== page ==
Iran's morality police have arrested a popular underground singer dubbed Amir Tataloo whose songs the Islamic republic deems to be inappropriate, the reformist daily Etemad reported on Wednesday.
"Police will confront this group of people. Recently a singer named Tataloo has been arrested and (his case) referred to the judiciary," it cited morality police chief Colonel Massud Zahedian as saying.
"Thanks be to God, both (state-run) television and the culture ministry have paved the way for the activities of artists," the ISNA news agency reported Zahedian as saying.
"Underground (musicians) must stop and channel their work through legal and real frameworks."
Tataloo -- real name Amir Hossein Maghsoudloo -- began singing in 2003 and his style is a mix of pop, rap and rhythm and blues, according to websites.
He has attracted more than 570,000 fans on one of his Facebook pages.
"What is this nonsense about his arrest? I want my Amir, otherwise I will commit suicide," read one comment in Farsi posted by fan called Frina Linson.
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The Etemad report added that the singer has been charged with security-related issues.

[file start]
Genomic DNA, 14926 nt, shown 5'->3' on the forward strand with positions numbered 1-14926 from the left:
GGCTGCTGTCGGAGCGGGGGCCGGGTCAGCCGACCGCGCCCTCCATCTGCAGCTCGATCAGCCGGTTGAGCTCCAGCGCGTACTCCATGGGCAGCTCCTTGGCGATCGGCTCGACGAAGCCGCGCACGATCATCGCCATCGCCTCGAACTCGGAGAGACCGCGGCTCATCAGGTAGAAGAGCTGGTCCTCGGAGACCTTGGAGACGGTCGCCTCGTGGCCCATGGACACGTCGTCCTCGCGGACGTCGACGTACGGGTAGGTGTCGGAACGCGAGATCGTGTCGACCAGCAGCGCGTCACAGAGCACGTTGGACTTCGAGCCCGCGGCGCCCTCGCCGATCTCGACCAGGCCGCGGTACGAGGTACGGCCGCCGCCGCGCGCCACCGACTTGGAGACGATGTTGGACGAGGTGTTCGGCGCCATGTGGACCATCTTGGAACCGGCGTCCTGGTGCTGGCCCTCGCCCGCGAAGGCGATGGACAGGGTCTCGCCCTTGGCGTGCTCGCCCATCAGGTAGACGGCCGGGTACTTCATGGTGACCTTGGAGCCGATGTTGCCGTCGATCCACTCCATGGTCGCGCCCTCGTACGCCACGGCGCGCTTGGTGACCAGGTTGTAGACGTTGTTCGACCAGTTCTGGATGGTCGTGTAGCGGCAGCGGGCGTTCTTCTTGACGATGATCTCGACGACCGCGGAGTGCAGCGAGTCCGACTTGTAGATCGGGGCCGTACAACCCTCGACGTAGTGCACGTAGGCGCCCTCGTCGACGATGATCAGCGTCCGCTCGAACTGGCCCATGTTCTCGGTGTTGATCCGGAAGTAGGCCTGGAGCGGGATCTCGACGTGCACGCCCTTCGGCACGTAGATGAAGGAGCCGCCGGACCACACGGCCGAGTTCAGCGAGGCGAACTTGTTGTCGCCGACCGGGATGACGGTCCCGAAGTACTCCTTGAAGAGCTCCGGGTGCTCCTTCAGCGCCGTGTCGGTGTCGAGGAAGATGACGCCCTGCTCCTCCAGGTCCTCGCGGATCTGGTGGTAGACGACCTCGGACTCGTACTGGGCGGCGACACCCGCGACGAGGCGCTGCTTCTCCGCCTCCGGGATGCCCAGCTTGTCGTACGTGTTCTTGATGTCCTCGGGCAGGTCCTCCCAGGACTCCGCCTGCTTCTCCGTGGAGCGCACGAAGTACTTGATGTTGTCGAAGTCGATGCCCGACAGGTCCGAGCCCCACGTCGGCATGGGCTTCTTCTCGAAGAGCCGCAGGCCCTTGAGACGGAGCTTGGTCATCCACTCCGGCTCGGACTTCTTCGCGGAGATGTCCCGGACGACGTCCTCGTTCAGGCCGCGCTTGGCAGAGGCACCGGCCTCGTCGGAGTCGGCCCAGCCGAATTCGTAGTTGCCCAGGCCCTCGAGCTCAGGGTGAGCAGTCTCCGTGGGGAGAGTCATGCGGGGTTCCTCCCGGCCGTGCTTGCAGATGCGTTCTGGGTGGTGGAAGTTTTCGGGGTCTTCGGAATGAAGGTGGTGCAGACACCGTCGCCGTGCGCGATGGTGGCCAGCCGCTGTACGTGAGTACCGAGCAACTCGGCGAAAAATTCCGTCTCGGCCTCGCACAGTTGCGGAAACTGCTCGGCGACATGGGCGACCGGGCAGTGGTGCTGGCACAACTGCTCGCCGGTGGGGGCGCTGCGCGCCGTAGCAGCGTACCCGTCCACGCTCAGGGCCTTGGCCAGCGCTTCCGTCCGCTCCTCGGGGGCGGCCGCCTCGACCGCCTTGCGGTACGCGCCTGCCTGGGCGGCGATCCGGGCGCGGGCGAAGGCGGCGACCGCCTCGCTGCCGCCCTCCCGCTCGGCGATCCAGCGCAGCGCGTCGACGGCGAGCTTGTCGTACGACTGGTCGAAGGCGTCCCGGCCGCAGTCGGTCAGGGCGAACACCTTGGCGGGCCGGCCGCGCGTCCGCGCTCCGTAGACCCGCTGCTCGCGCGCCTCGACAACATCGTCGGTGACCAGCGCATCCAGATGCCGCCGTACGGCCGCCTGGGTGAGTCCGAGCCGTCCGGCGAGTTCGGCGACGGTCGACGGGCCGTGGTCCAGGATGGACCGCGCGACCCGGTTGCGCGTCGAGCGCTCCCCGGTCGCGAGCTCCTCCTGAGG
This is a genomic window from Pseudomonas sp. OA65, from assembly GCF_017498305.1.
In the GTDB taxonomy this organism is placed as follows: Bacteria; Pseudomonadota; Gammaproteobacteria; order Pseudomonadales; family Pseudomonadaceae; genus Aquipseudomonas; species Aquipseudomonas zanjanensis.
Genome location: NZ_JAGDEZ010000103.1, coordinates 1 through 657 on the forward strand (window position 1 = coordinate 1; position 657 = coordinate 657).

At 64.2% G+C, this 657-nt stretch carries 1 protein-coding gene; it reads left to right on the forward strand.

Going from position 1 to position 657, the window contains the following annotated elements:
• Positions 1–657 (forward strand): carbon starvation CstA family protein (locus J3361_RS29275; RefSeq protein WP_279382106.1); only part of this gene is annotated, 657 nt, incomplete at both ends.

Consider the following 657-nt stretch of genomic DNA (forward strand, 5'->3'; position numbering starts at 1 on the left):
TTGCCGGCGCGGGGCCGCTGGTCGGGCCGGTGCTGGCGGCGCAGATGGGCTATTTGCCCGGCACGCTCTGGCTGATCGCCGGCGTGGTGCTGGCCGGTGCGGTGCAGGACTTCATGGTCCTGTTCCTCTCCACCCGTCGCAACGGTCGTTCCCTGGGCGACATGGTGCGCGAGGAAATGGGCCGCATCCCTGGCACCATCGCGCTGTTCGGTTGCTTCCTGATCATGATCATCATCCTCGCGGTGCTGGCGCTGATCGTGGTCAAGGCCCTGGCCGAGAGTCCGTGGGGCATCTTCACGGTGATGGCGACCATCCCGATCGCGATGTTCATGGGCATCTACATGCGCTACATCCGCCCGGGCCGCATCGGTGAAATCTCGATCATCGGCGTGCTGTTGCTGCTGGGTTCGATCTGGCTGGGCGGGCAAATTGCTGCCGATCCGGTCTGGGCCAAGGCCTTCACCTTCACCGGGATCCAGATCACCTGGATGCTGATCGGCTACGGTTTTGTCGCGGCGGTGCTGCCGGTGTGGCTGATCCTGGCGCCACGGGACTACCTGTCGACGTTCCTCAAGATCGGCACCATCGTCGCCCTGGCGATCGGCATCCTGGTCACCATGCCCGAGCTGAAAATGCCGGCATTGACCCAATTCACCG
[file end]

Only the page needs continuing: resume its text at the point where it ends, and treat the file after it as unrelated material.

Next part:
Under Iran's Islamic law, musicians must be officially approved by the culture ministry, which checks whether a song's lyrics and music comply with the country's moral values.
But many bands release albums anyway without seeking such permission.
In a separate incident, Etemad also reported the arrest by Revolutionary Guards of seven staff at an Internet website.
"Seven members of Narenji (Orange) website specialising in information technology and gadgets have been arrested in (the southern city of) Kerman."
The report said the website was launched in 2007 and that the reason for the arrests was not known.
Fars news agency had reported late on Monday that Revolutionary Guards had arrested cyber activists who were in contact with foreigners in Kerman.
"These people, who were working in a complex security and media network, have been accused of committing cyber-related crimes as well as being in contact with foreigners," it cited an unnamed security official as saying.